Colorado Public News project seeks a foothold
Channel 12 and ex-Rocky reporters launch investigative news venture
by Bob Wells
IT WAS AN auspicious night to discuss the future of Colorado
journalism: a year and a day after the Rocky Mountain News published
its final edition. Ann Imse, a former Rocky reporter, and Wick
Rowland, CEO of Denver-based public television station KBDI Channel
12, spoke to a small Boulder group about journalism’s shriveling
present, and their plan for corrective action.
As Imse and Rowlands sketched it out, the 200-year-old model of
journalism being paid for by advertising is near-dead — killed by the
Internet, Google, Craigslist and all the rest. A familiar litany.
Their plan: an alliance, perhaps unique in the nation, between a
public TV station and a group of skilled professional journalists to
produce hard-hitting, deep-digging reporting and pump it out via the
web and the TV station. They call their still-unfunded project
Colorado Public News.
Doubly auspicious was the coincidence that this Boulder talk came 30
years, almost to the day, since a visionary group of mostly-Boulder
people first put Channel 12 on the air.
Rowland, former dean of the CU School of Journalism, has helped
oversee Channel 12’s move into local reportage via a couple of weekly
programs. But when Imse came to him with a proposal to put a team of
crack journalists under Channel 12’s umbrella, Rowland was ripe for
Need grassroots show of support
Their business model foresees a $2.3 million annual budget, with 24
percent of that coming from KBDI, the rest from major donors and the
community. Right now, they’re on the road seeking small-donor funding
(a handy web page makes it easy), because the big would-be funders
want to see evidence of such support first before they’ll make bigger
grants to the project. As a first step, the project needs $400,000 to
get rolling for half a year with half their hoped-for eventual staff
The meeting at Silver Sage Cohousing in North Boulder was hosted by
Henry Kroll, himself a public broadcasting veteran, formerly with KQED
in San Francisco and now, from Boulder, heading up Rocky Mountain
regional activities for the nonprofit Action Coalition for Media
“What we’ve got here is a model that is relatively unique in the
country right now of a public broadcasting station and a group of
trained, merit-based reporters and editors who are ready to do some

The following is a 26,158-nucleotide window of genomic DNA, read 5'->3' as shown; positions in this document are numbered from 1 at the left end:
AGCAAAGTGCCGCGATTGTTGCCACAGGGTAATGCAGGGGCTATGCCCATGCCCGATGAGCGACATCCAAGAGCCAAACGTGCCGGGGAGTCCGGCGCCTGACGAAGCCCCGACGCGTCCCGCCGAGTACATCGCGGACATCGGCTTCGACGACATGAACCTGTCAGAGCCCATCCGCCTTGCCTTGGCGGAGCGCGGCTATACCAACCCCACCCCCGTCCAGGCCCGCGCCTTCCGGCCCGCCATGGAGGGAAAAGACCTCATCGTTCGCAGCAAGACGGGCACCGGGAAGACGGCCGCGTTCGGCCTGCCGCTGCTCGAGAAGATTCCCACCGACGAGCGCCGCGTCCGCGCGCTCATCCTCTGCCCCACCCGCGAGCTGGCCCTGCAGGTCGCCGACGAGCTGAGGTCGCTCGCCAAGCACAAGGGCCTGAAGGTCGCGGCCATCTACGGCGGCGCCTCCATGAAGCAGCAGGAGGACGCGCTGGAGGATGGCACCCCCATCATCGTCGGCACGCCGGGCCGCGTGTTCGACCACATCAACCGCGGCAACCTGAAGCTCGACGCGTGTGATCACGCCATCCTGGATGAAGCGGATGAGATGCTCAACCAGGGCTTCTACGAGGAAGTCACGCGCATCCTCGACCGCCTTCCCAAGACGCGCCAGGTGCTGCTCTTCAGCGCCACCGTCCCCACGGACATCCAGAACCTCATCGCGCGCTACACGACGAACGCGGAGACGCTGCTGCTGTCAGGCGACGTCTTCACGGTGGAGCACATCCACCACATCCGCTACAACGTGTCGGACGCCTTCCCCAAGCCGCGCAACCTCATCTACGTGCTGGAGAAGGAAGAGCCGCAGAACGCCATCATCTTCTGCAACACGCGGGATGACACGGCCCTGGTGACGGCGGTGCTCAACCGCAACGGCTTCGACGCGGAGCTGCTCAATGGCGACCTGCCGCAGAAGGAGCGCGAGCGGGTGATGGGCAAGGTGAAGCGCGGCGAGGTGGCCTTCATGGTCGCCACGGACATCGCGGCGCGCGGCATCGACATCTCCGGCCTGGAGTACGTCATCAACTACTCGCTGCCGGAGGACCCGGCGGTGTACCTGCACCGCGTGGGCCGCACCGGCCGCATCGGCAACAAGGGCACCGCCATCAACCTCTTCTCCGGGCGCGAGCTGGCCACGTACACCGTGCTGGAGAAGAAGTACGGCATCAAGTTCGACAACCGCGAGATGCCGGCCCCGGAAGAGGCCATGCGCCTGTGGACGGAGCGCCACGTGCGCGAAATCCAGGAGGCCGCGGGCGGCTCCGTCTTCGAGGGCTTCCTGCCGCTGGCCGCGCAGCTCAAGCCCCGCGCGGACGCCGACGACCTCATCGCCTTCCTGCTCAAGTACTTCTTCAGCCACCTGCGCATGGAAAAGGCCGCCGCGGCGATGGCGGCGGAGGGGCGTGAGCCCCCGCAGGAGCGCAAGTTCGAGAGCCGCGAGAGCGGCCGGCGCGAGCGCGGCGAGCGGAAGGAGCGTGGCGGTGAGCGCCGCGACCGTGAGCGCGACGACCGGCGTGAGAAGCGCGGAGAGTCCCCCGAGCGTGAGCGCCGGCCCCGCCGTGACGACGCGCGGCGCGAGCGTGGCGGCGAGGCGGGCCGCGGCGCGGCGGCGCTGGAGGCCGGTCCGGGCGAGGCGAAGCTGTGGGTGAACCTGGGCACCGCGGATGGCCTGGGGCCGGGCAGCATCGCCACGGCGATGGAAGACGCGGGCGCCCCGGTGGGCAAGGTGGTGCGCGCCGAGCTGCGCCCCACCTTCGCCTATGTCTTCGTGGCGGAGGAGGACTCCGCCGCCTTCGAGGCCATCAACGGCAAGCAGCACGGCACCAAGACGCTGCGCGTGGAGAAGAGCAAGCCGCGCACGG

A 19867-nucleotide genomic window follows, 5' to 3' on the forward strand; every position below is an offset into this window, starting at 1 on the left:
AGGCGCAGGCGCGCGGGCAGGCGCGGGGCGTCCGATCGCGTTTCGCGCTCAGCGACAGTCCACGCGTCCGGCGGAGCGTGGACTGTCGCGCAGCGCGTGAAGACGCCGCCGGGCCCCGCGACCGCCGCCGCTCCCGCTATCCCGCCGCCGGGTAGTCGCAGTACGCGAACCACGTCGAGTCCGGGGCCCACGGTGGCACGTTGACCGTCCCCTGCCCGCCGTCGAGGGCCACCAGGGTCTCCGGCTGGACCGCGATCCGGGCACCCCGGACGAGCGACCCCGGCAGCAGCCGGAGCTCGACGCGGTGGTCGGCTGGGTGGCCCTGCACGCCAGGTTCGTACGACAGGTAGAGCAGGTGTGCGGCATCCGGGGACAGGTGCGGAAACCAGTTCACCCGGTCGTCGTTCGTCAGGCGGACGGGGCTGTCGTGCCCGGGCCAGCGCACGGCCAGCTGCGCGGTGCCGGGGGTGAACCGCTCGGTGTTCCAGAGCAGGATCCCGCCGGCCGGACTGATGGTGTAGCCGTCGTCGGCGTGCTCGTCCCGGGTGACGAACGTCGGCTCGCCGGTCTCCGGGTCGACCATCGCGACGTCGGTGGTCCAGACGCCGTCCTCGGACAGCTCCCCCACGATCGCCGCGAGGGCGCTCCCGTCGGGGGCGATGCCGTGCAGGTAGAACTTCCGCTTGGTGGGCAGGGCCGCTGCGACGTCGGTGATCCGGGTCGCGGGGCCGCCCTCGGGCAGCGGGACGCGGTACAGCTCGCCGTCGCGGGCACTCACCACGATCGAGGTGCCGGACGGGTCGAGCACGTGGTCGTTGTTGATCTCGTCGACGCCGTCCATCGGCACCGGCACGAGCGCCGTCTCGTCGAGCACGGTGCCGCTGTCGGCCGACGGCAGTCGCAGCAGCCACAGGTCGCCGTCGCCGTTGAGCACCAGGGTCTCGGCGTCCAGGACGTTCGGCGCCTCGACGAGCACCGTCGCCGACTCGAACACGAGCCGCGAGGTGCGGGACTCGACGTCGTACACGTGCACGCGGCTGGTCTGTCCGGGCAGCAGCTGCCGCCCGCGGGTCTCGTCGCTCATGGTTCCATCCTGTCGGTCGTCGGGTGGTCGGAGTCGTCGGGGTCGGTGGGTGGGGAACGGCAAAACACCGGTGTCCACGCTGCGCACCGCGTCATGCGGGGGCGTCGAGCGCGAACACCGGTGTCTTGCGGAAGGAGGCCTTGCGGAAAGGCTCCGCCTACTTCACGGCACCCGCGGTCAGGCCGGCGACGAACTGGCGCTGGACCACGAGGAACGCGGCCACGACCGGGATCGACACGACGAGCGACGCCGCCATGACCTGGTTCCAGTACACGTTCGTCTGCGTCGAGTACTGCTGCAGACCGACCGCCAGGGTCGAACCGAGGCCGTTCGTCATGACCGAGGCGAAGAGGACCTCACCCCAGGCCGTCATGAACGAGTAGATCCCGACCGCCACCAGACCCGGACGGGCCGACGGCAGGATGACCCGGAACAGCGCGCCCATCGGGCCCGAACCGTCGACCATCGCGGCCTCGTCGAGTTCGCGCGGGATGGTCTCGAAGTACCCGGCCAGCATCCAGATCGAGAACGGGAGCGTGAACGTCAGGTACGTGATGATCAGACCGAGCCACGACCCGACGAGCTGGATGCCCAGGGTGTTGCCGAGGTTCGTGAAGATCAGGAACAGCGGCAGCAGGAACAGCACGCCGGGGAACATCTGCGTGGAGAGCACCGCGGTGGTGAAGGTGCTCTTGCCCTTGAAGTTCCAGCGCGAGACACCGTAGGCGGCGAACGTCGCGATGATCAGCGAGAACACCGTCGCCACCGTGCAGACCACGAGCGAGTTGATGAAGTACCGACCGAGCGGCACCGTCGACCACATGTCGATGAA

hard-hitting jouralism,” Rowland declared.
Hand-wringing over journalism’s fate
Imse explained how she and a group of former Rocky journalists got
together shortly after the paper’s demise for some serious
hand-wringing about the fate of news reporting. Surveying web-based
startups nationally, all of them searching for a business model, they
seized on the idea of partnering with an established public-TV station
that already has nonprofit status, a building, libel insurance and
To demo the concept, they’ve produced a five-part series searching for
answers about how to fix our healthcare system and focusing,
surprisingly, on successes in Grand Junction, Colorado (who knew?).
That in-depth series is up on their website. Some of this reporting
was given visibility on existing Channel 12 programming. But the plan
is for Colorado Public News to eventually have its own TV show.
You’d think big foundations funding journalism — names like the Knight
Foundation and the Pew Charitable Trusts — would be excited. But so
far, Rowland noted, they do great work funding major national TV shows
like Frontline but “they haven’t yet got their minds around supporting
core journalistic activity at the operational level.”
Journalism reinventing itself
Funding for public media in the U.S. is, in a word, pathetic, the two
noted, totaling about $2 billion annually, about one-fourth of which
comes from governmental bodies (by comparision, the BBC in the UK gets
$6 billion in annnual public funding). In their recent new book The
Death and Life of American Journalism, Robert McChesney and John
Nichols argue for government funding as the solution. In fact, they
argue, the democracy envisioned in the writings of America’s Founders
really doesn’t work without a vibrant Fourth Estate. But government
funding? In these budget-busted times?
Absent government funding, a variety of models are being pursued.
Rowland and Imse are watching what happens with community-focused
websites like Voice of San Diego, but this and a handful of similar
websites seem to all have a multimillionaire funder lurking in the
background. The two are inspired by how Paonia, Colorado-based High
Country News has gained reader support for its investigative reporters
through its Research Fund.
But the quest for a model for Colorado Public News may be dicey. Jim
Leach, developer of Silver Sage Cohousing and a resident there,
listened sympathetically and made some constructive comments. But he
said he doubted that the theme of “saving journalism” was a strong
enough rallying cry to raise the needed money. Saving the world maybe,
he mused. But saving journalism? Hmmm…